In recent trips to the grocery store we’re all seeing a growing number of meat alternatives. And ‘’alternatives” in this case means choices that contain no meat at all! These meatless ‘meats’ are plant-based products that are processed to mimic the mouthfeel, flavor, and appearance of real meat.
To make plant-based meats, protein-rich plants are dehydrated into a powder, a variety of seasonings are added, as well as vitamins and a thickening substance called methylcellulose. Then the mixture is heated, moistened, and processed. This mixture is then formed into what looks and feels like beef-based hamburger.
Many people believe that plant-based burgers offer a more sustainable and ethical way to incorporate “meat” into your diet. But how do they stack up nutritionally?
Let’s compare two popular beef alternative brands against the real deal:
Both of these meat alternatives also add different micronutrients such as zinc, calcium, and vitamins B1, B2, B3, B6, and B12. These are added in an effort to make the alternatives nutritionally comparable to real meat, which naturally contains five of the B-vitamins as well as iron, zinc, and selenium.
Those are the numbers. What do they mean in terms of the actual nutritional value of these foods and their effects on your body?
Here are a few things to consider:
Although all of these foods have comparable levels of B-vitamins, real meat is a natural provider, while plant-based meat contains synthetic additives.
Meat is higher in cholesterol, which is not surprising, since plants have no cholesterol. But despite what is commonly believed, the findings of extensive research do not support the claim that high levels of dietary cholesterol increase the risk of cardiovascular disease. For this reason, the 2015–2020 Dietary Guidelines for Americans do not include limits to the intake of cholesterol.
If it’s important to you to limit your sodium intake, plant-based meats present a problem.
Many of the vegetable oils used in making meat alternatives have a very high omega 6 to omega 3 ratio. For more on why that matters, see the eSavvyHealth Insight: The Fatty Acid Motel.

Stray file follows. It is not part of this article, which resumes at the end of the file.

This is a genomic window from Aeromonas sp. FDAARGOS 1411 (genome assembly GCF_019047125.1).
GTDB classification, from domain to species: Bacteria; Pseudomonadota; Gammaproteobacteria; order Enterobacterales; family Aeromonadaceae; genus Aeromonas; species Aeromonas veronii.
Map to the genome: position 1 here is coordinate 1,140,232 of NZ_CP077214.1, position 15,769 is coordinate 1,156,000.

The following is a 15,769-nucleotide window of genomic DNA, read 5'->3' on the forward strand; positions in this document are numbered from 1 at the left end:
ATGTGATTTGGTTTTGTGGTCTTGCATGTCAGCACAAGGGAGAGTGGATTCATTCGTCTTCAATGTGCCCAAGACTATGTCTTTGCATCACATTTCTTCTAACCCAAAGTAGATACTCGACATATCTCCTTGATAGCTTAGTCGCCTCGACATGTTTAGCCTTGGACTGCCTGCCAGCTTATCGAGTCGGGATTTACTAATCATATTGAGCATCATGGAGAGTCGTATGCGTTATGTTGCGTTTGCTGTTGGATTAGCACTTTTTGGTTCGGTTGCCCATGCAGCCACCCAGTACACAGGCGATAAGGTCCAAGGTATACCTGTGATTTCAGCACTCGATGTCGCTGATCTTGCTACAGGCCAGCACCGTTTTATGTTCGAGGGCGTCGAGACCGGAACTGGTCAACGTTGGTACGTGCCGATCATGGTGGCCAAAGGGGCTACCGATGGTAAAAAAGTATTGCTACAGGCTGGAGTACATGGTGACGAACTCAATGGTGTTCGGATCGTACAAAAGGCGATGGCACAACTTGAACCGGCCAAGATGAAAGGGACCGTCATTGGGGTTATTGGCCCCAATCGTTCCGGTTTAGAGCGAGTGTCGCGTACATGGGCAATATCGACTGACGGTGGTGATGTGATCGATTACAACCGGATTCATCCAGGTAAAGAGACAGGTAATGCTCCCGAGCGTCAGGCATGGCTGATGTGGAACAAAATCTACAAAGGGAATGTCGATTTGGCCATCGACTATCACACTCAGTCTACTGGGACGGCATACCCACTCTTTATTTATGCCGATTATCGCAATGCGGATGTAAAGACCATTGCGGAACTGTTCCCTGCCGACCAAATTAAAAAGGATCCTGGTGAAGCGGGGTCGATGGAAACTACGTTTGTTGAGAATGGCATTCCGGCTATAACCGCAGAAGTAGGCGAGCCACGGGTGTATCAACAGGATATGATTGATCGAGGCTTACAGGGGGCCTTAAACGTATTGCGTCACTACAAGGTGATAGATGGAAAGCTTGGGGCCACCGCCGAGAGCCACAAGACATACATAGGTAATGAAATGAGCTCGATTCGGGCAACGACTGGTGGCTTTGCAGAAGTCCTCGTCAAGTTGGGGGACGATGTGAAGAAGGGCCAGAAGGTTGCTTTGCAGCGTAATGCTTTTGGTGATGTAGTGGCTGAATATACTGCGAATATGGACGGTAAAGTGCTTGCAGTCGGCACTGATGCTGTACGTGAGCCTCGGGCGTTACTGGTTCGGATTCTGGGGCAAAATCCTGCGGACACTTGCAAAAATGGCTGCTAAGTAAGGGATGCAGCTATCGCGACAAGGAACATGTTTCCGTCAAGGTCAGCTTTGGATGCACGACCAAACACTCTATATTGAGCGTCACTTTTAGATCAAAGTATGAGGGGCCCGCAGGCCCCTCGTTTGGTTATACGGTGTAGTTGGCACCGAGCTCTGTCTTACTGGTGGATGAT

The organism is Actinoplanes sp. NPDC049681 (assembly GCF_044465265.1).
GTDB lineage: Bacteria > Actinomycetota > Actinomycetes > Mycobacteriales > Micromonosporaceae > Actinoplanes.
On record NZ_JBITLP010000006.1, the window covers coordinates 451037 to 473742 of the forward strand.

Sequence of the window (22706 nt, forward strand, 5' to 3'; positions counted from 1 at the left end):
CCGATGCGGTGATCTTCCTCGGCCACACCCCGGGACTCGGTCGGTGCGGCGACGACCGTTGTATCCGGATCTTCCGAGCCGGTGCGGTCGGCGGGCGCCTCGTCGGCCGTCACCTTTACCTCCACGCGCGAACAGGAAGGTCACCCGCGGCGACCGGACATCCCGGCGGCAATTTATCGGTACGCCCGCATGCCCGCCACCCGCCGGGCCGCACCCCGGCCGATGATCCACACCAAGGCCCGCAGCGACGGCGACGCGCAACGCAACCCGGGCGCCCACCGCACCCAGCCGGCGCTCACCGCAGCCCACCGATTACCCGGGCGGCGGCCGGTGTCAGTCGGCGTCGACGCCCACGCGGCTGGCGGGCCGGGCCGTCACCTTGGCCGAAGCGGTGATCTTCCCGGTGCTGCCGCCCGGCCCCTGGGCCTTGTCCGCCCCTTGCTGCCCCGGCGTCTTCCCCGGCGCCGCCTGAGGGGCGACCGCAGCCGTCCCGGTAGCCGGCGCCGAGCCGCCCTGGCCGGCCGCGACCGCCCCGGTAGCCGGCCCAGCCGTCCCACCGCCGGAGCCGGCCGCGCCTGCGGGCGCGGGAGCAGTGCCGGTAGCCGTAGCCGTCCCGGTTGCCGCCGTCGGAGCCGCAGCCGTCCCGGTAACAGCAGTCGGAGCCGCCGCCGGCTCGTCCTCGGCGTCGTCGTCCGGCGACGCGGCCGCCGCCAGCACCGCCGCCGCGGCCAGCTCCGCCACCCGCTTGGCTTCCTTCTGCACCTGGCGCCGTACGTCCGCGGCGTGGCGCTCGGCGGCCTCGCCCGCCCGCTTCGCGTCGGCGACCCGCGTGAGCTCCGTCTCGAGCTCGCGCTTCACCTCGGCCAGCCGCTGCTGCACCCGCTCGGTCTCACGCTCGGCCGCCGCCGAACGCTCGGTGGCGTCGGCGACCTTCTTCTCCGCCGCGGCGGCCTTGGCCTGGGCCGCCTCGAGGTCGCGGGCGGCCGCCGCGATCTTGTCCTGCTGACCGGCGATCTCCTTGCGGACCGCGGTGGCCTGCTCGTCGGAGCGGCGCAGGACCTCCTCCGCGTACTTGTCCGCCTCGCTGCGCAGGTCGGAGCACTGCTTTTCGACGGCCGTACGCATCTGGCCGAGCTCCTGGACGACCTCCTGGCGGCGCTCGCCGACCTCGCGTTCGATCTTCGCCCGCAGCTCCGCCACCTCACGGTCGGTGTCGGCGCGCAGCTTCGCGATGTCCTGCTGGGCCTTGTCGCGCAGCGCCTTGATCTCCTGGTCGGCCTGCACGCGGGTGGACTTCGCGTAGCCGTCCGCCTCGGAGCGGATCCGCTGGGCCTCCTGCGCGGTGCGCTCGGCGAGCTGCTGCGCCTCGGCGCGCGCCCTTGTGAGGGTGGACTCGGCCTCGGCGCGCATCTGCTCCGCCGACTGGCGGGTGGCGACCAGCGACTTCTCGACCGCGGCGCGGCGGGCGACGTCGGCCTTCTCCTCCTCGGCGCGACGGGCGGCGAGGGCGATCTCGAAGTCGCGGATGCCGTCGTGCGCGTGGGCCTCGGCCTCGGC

Plant-based meats also include an ingredient called methylcellulose, but manufacturers do not tell you just how much. Methylcellulose is not a nutrient, it’s a chemical used to give plant-based meat its texture. Methylcellulose has been approved as a safe ingredient at certain levels by the U.S. Food and Drug Administration (FDA) and European Food Safety Authority (EFSA).
If you have a sharp eye, you noticed that in our above description of the production of plant-based meat alternatives, we noted that the mixture is “heated, moistened, and processed”—and you may have wondered exactly what “processed” means. This processing is done to thoroughly mix together the right relative amounts of a wide variety of processed ingredients—proteins, carbohydrates, fats, flavors, color agents, etc.–that are not naturally found together in food.
Conclusion: There’s no reason to think that plant-based meat alternatives are healthier to eat than meat, and good reason for caution in adding a highly processed food to your regular diet. But that caution may be outweighed by other reasons you have for preferring not to consume animal meat. It’s a choice you will make based on what you believe to be most important.
That said, there is a choice that is undoubtedly healthy: eating naturally produced unprocessed vegetables, foods that your body has evolved to healthily consume over many tens of thousands of years.
Beyond (25): Water, pea protein*, expeller-pressed canola oil, refined coconut oil, rice protein, natural flavors, dried yeast, cocoa butter, methylcellulose, contains 1% or less: potato starch, salt, potassium chloride, beet powder color, apple extract, pomegranate concentrate, sunflower lecithin, vinegar, lemon juice concentrate, vitamins and minerals (zinc sulfate, niacinamide [vitamin B3], pyridoxine hydrochloride [vitamin B6], cyanocobalamin [vitamin B12], calcium pantothenate).
Impossible (19): Water, Soy Protein Concentrate, Coconut Oil, Sunflower Oil, Natural Flavors, 2% Or Less Of: Potato Protein, Methylcellulose, Yeast Extract, Cultured Dextrose, Food Starch Modified, Soy Leghemoglobin, Salt, Mixed Tocopherols (Antioxidant), Soy Protein Isolate Vitamins and Minerals: Zinc Gluconate, Thiamine Hydrochloride (Vitamin B1), Niacin, Pyridoxine Hydrochloride (Vitamin B6), Riboflavin (Vitamin B2), Vitamin B12. Contains: Soy
- Nutrient Composition of a Selection of Plant-Based Ground Beef Alternative Products Available in the United States
- Nutritional Composition of Novel Plant-Based Meat Alternatives and Traditional Animal-Based Meats
- Characterization and Cellular Uptake of Peptides Derived from In Vitro Digestion of Meat Analogues Produced by a Sustainable Extrusion Process
- An Investigation of the Formulation and Nutritional Composition ff Modern Meat Analogue Products
- Dietary Cholesterol and the Lack of Evidence in Cardiovascular Disease